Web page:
shaft to the motor shaft is placed wrong, the tabbed end that couples
to your handpiece can be either too far out of the sheath, or not
extending out far enough. In one case, the handpiece puts the shaft
into a compressed state, which not only isn’t so good for the
handpiece (can make some of them run hotter than usual, by loading
the bearings more), but can make the inner shaft buckle a bit within
the sheath as it runs, which can cause a vibration. If the tabbed
end seems to extend farther from the sheath than it needs to in order
to properly engage and drive the handpiece, check to see if it can
mount further up on the motor shaft.

If the inner flex shaft is mounted too close to the motor, and not
enough of the tabbed end engages the handpiece, then this too can
make it not run smoothly, especially if the tab jams into the end of
the handpiece without fully engaging the slotted coupling. The
instructions that came with your flex shaft should describe the
appropriate distance that the tabbed end should extend from the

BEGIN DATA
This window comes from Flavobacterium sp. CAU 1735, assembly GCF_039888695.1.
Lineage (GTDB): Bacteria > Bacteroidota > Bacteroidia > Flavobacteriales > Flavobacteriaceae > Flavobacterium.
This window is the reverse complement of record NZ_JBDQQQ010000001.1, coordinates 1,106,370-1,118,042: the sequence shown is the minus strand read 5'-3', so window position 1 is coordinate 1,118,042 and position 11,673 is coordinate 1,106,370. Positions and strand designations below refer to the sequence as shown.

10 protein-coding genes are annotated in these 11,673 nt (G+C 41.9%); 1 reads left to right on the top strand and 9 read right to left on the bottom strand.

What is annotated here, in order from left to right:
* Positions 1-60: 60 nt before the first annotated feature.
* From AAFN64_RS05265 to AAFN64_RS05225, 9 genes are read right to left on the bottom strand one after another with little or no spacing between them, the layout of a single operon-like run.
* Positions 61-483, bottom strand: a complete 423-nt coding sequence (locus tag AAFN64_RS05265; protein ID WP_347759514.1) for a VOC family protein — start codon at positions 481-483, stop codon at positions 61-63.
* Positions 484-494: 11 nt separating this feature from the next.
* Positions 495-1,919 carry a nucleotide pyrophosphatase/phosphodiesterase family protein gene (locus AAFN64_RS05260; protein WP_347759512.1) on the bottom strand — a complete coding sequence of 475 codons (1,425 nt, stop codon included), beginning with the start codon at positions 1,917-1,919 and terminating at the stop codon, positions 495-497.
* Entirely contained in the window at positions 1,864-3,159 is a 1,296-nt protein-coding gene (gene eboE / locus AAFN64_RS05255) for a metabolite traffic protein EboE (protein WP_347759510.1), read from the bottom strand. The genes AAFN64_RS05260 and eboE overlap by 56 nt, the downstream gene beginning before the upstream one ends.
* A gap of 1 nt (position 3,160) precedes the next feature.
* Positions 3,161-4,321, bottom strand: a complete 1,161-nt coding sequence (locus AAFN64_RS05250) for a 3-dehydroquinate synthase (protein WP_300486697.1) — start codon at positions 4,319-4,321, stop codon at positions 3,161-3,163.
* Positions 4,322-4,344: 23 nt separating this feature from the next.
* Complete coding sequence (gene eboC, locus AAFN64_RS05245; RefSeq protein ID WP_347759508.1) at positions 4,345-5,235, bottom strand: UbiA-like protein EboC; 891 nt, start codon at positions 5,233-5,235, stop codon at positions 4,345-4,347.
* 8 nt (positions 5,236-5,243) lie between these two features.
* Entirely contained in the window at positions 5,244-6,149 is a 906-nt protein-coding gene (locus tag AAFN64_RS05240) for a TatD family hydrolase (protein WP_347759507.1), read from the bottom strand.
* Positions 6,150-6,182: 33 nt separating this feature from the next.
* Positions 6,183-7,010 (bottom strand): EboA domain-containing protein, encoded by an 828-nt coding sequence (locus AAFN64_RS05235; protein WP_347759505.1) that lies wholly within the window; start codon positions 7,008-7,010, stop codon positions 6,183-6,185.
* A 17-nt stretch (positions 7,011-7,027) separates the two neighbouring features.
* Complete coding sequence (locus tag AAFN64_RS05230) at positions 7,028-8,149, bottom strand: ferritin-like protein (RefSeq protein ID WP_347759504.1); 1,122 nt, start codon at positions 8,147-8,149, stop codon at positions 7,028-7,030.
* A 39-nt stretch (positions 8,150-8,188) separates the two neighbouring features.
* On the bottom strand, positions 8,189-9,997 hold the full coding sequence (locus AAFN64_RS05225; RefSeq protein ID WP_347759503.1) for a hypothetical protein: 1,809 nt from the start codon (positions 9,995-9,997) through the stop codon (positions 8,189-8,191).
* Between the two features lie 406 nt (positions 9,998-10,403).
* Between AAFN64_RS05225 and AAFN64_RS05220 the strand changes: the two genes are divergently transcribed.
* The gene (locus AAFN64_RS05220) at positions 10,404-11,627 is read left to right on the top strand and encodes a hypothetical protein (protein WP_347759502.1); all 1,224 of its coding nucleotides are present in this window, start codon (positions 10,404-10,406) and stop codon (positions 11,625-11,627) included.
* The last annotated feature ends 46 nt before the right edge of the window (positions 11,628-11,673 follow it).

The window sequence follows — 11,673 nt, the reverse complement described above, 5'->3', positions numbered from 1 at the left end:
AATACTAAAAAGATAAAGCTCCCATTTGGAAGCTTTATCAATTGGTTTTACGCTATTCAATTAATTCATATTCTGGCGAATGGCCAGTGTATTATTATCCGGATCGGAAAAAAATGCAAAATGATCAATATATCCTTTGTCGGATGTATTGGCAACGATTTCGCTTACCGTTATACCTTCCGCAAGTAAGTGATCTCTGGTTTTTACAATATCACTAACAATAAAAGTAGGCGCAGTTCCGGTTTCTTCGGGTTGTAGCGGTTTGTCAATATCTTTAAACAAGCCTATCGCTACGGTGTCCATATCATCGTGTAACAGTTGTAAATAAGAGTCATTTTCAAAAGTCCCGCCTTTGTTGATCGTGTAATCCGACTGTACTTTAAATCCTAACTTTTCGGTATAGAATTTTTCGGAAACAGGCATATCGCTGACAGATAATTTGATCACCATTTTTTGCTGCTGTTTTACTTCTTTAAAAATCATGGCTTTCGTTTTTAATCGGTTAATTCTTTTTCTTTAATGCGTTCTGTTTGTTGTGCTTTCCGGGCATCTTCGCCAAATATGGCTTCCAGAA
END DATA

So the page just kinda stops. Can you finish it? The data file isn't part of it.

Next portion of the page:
sheath, or you can simply judge it by eye from looking at the
handpiece and seeing about how far it needs to extend. it’s not a
super critical measurement, but it does have to be in the right
general area for the shaft to run smoothly.


A dremel vibrates *much* more than a Foredom should. Why screw
around asking us? Get in touch with your seller or with Foredom. 

In my case, as I said it was due to the fact that I was not used to
the extra torque and it was a possibility that the same was the case
with the person who asked the question - but apparently not.

I only had a problem with it for a few minutes initially until I got
used to the foot control, and ever since then it has been as smooth
as silk.


Another solution may be to coat the inner cable with Vaseline to
quite the vibration.

Jeff Herman

That’s great advice for anyone who is running everything in
Foredom’s line except the TXH square drive shafts. They are fixed
length and not adjustable that way.

Thanks for taking the time to reply.

Rio’s sending me a new shaft anyway.

Lindsay Legler
Dreaming Dragon Designs